Examples of classroom rules that you find online or in books almost always recommend too many… way too many. After several years of teaching, I can confidently state the following:
Classroom rules don't hurt a bit, but they aren't necessary for a strong, effective classroom community.
A figure of authority (that's you!) who continually sets consistent expectations and holds kids accountable doesn't need a list of rules on the wall to point to when behavior becomes a problem.
The classroom routines you establish will soon become behavior norms that the students follow without needing to refer to a wall poster.
But kids often expect to set some rules, especially on the first day of school, and some building principals want rules in place, so here's how to make them work for you.
Rules about rules
Don't confuse rules with expectations. Your class will come to know that you have MANY expectations, from how to put books away to the proper way to line up for lunch.
There is no need to reduce all of these to rules. So “put the books away in the right place” is really incorporated in the rule “keep the classroom organized.”
But really… even keeping the classroom organized is an expectation, just a broader one the kids pick up on as they learn your classroom routines and how to do things the way you expect. Think even bigger – or guide the kids to think bigger – if they are brainstorming ideas for rules.
If the kids are setting the rules, guide them very carefully, and set the expectation up front that you will only have a set number.
Keep them positive
Any rule should be written as a positive expression. For example, if a student suggests:
“We won't be mean.”
… it should be turned around to say:
“We will be kind and respectful.”
That positive spin is what you are looking for in the outlook of your entire class in all areas, so it's a really a good idea to have your rules reflect that.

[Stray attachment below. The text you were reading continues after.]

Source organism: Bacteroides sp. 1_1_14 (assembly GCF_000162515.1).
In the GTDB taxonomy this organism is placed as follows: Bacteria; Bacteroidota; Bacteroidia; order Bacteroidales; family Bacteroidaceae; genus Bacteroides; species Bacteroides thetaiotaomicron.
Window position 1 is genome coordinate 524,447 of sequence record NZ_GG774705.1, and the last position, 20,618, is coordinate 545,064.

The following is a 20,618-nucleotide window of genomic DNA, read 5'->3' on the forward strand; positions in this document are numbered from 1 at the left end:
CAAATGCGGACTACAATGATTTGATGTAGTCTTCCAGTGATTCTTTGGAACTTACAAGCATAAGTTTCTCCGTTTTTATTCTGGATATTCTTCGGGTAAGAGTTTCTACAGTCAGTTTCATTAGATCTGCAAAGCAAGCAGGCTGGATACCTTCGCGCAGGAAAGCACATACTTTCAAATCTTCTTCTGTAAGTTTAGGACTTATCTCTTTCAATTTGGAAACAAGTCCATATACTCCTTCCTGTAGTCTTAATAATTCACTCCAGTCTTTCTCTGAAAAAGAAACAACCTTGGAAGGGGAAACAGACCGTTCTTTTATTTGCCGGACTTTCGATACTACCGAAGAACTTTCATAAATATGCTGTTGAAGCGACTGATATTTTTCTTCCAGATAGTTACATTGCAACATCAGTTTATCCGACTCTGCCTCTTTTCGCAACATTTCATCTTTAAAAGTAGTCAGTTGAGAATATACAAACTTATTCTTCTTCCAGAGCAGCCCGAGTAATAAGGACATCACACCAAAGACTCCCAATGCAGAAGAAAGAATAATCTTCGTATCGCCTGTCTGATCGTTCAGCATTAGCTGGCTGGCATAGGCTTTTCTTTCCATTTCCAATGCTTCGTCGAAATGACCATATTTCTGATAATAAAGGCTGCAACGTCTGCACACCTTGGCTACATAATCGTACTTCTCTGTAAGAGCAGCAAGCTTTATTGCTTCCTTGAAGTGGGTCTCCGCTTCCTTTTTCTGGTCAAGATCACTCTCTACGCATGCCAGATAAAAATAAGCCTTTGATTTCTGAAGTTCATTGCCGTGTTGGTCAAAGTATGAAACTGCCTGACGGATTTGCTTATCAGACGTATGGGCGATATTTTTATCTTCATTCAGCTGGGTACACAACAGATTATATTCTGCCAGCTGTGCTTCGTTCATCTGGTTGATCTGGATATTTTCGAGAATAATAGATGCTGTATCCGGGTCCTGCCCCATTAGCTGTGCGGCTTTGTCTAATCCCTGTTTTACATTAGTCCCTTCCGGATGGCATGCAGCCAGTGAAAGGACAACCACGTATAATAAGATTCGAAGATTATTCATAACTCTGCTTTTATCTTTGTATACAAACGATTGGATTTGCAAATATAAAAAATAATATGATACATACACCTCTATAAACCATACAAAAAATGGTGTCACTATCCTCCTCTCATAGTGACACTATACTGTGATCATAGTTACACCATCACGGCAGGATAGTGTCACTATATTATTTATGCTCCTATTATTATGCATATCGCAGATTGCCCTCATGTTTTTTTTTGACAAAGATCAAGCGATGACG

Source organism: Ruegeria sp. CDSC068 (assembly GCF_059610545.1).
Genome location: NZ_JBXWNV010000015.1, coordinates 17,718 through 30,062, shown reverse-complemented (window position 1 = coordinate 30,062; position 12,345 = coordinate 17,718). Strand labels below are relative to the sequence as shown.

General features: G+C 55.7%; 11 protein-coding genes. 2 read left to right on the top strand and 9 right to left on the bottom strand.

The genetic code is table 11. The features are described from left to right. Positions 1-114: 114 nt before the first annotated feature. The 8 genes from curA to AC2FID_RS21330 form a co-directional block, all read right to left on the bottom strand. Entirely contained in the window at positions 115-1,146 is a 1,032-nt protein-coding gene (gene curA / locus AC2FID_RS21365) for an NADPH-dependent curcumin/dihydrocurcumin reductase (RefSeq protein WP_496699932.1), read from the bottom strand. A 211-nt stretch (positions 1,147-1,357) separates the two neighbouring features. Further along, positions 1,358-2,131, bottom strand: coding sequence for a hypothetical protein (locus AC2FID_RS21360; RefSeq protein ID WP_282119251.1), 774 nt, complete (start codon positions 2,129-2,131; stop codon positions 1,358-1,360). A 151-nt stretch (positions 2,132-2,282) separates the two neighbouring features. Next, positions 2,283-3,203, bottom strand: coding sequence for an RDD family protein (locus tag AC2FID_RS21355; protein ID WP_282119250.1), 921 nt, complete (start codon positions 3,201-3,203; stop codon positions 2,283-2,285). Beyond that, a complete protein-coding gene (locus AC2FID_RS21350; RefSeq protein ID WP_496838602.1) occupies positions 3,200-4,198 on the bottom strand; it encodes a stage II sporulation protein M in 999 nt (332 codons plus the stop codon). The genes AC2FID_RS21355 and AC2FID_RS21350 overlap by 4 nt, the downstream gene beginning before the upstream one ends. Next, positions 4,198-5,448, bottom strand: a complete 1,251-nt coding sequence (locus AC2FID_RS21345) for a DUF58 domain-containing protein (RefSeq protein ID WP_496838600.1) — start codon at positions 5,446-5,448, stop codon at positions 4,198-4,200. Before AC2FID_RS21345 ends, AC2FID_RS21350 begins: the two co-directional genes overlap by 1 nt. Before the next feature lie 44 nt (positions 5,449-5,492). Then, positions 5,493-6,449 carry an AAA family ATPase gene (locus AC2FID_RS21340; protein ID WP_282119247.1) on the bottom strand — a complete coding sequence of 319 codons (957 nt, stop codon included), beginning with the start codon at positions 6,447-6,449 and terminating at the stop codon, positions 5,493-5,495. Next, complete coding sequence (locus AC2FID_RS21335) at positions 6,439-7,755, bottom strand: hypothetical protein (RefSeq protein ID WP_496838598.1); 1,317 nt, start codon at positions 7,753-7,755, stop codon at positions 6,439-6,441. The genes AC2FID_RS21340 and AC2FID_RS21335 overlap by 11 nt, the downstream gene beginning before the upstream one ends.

The number one rule
So what is my number-one, all-you-really-need rule? The one I guide kids to year after year? Here it is:
It's my boiled-down summary of all the best classroom rules I've tried, based on various classroom management systems.
Broad. All-encompassing. Easy to remember. Perfect.
Everything else fits under its umbrella, even something like “no cell phones in the classroom.” The best classroom management tips are usually based on the simplest approach.
Now just put the rule or rules that you come up with on the bulletin board or white board for all to see, and then refer to it as needed.
My permanent classroom rule
But wait… when it comes to classroom rules, I must admit that I do have a permanent one that I dictate every year. In fact, I have it on a large poster that I never take down. Here it is:
Do you see the difference between “try something” and all the other possibilities we have talked about?
Most rules are focused on behavior. We just naturally think in terms of getting in or not getting in trouble when someone says the word “rules.”
But “try something” is a rule aimed at learning, at pushing oneself to become a better student, at working toward mastery. It is aimed at the very reason kids are in school – to become effective, independent thinkers.
It establishes my expectation that kids work their little brains hard to noodle through a problem before they raise their hand for assistance.